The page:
Case Studies

Case Study

Lucy is six years of age and lives with her mother, a registered Class A drug user, her brother aged 5 and her baby sister aged 2. Lucy has never met her father. On most weeks Lucy is left to prepare meals for her brother and sister as her mother is frequently intoxicated by drugs or alcohol or has gone out with friends, often not returning until the early hours. Lucy spends time after school attending to her brother and sister and finds it difficult to go outside and play with her peers. The family have been known to Social Services since a referral was made by the Health Visitor and the Paediatrician following Lucy’s birth. Shortly after starting school, Lucy’s class teacher raised concerns with the head teacher about Lucy’s poor state of dress and about her strong preference to play by herself and to not mix with the other children. A referral is then made to the school’s educational psychologist who after carrying out an assessment of Lucy at her school calls for an immediate case review in order to put into place an Education, Health and Care (EHC) Plan. At the case review – attended by the educational psychologist, the paediatrician, the school social worker, head teacher, class teacher, and Lucy’s mum, with Lucy joining them for a time – it is acknowledged that Lucy is and has been experiencing significant neglect and feels unloved. The review panel agree the following action plan:

  • The educational psychologist to informally review Lucy’s progress at school on each occasion when she visits the school, usually once per month.
  • The school social worker will visit the home each week to determine the extent to which Lucy and her brother and sister’s learning and development are being affected by their mother’s addictions and behaviours.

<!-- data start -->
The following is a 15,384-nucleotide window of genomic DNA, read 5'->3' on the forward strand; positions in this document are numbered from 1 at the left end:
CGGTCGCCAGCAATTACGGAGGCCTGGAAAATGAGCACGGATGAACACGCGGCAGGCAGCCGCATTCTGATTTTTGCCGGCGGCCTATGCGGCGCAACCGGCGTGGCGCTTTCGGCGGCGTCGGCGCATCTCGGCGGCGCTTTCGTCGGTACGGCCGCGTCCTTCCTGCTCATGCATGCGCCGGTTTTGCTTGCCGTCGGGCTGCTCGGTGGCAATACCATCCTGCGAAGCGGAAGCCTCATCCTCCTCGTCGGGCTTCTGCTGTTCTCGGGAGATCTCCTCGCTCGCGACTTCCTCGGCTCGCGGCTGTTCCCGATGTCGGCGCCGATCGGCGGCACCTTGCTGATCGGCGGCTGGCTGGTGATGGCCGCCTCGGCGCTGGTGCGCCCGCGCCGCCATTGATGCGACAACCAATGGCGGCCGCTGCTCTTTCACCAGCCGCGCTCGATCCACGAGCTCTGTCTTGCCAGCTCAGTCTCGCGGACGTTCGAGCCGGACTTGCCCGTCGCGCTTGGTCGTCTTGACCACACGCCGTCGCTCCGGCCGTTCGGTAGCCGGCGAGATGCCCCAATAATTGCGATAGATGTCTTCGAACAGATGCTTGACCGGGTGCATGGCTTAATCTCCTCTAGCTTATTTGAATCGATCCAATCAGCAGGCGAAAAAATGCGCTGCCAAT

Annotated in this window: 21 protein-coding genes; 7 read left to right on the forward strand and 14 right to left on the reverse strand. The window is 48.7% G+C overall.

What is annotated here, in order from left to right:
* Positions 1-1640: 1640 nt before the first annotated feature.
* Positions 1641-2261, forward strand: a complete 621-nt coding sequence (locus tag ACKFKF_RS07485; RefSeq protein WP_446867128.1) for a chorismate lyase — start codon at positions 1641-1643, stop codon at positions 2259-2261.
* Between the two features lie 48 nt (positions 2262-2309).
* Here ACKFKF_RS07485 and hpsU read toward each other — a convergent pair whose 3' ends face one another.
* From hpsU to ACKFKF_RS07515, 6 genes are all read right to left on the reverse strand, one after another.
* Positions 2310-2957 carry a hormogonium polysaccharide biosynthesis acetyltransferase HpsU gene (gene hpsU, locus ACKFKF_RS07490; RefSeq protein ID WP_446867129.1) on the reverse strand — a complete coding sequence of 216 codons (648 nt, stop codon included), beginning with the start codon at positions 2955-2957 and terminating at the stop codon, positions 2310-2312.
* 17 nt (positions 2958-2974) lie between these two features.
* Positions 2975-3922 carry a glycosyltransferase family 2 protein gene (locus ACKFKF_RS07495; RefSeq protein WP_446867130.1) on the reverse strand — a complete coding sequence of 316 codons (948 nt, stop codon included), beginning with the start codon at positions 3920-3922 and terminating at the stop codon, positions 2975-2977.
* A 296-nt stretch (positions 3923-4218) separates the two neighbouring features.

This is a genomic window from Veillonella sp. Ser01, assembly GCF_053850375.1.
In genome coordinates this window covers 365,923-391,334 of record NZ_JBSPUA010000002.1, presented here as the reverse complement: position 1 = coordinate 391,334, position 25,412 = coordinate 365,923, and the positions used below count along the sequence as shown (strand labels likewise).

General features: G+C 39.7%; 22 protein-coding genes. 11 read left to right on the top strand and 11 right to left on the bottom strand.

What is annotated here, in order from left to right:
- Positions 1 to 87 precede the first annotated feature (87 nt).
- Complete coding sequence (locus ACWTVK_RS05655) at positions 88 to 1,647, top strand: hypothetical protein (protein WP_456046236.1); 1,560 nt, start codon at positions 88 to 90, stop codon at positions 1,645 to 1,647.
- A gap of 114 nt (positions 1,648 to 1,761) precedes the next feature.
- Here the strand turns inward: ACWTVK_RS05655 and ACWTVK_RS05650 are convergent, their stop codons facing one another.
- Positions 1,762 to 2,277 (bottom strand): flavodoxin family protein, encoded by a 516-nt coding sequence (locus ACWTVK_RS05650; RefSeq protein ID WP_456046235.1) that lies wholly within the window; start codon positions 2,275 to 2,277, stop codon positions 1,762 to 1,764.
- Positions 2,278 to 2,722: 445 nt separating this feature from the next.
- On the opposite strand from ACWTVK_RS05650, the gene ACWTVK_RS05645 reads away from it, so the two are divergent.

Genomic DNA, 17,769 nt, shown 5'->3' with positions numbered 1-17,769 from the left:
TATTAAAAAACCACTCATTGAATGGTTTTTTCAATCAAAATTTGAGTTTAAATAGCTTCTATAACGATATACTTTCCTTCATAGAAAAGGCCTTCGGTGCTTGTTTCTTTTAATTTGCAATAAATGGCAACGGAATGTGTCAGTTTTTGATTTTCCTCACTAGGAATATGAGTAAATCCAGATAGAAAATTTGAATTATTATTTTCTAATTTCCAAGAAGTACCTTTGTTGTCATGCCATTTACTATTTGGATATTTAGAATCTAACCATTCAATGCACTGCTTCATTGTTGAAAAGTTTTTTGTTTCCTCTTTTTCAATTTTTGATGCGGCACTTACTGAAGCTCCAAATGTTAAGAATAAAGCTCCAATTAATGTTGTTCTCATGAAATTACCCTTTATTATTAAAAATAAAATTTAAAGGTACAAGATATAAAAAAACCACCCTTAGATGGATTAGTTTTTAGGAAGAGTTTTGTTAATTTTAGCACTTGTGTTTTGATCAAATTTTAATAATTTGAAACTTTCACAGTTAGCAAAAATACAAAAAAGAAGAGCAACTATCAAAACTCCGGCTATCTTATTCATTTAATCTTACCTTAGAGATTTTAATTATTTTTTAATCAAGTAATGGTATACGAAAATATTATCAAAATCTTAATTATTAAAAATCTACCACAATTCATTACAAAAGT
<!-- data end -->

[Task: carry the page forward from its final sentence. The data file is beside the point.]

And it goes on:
• Lucy’s mother will self-refer to a specialist clinic for addiction with the support of her GP who will be sent a copy of the panel’s decision.
  • The head teacher will provide from her school budget two hours per week additional time for Lucy to meet with one of the school’s Learning Support Assistants (LSA) for the rest of the term. With the help of the educational psychologist, this time will give Lucy an opportunity to talk about her anxieties and fears and help her develop self-confidence and self-efficacy.
  • A further case review will be held at the end of the current school term to gauge progress.


Consider what potential barriers the adults working with Lucy will face in implementing the recommendations. How might Lucy’s school work to improve practice in the future so that children like Lucy are supported in developing their holistic needs and realising their true academic potential?

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